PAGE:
Civil Society Officer, United Nations Development Programme
Focus: Accountable Policing
Keywords: recruitment, local police training, customary justice, gangs, training curriculum, integration and amalgamation, community policing, internal management, oversight agency
Interviewer(s): Arthur Boutellis
Country of Reform: Liberia
Location: Monrovia, Liberia
Date: Sat May 17 2008
As a technical assistant to the Ministry of Gender in Liberia, Paavani Reddy discusses her key task of mainstreaming gender-based policies in the national security sector. She explains the challenges in increasing the number of women in the security sector and in making the services offered more gender friendly, which included limited capacity in terms of personnel and resources. Reddy describes the national police’s Accelerated Learning Program for women who were unable to complete their high school education; the program aimed to raise the number of female police by enabling them to meet the application requirements for recruitment. Also, she discusses violence against women, particularly rape and the need for the police to focus more on crime prevention through community policing. She highlights the significance of establishing a civilian oversight body that deals with both the army and the police to ensure that they are more gender sensitive.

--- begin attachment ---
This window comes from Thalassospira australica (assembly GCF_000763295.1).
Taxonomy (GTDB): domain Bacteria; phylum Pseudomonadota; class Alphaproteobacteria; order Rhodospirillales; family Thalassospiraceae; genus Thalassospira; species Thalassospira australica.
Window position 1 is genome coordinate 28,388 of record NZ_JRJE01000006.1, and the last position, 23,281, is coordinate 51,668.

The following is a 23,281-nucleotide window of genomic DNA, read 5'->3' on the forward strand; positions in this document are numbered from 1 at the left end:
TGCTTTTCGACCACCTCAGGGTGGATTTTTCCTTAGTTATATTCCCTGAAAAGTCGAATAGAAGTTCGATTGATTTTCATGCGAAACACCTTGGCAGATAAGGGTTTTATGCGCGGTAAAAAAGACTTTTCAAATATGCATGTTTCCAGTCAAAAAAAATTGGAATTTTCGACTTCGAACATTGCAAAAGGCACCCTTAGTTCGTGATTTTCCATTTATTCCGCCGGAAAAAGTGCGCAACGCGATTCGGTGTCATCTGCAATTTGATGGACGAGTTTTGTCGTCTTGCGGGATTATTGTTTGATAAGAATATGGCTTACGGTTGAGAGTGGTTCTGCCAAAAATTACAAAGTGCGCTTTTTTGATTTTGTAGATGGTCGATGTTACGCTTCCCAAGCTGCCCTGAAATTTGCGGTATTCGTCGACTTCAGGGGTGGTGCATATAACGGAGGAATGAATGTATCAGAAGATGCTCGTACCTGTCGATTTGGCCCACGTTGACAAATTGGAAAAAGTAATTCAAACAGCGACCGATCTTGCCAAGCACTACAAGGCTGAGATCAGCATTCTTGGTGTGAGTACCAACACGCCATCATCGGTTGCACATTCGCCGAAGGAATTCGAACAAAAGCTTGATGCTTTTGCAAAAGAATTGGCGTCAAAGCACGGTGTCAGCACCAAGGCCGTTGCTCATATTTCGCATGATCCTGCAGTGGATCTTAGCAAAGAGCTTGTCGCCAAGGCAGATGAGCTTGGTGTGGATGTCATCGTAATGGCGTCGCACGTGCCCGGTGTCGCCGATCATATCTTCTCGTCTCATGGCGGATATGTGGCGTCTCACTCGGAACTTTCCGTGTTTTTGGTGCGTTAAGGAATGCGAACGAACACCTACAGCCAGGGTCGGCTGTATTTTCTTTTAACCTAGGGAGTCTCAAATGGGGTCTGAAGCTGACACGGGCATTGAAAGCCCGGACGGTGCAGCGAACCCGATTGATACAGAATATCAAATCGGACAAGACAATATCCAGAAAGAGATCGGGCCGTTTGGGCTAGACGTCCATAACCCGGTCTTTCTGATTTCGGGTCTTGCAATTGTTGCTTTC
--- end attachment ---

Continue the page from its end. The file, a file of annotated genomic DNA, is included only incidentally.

Full InterviewDownload MP3 (53MB)
Paavani Reddy Interview
At the time of this interview, Paavani Reddy was working as a civil society officer for the United Nations Development Programme, seconded to the Ministry of Gender of the government of Liberia as a technical assistant on policies. Her duties entailed mainstreaming gender-based policies in the national security sector and implementing the Poverty Reduction Strategy. Previously, she worked for CARE International (Cooperative for Assistance and Relief Everywhere, Inc.) in Rwanda in 2005 and in New York in 2004.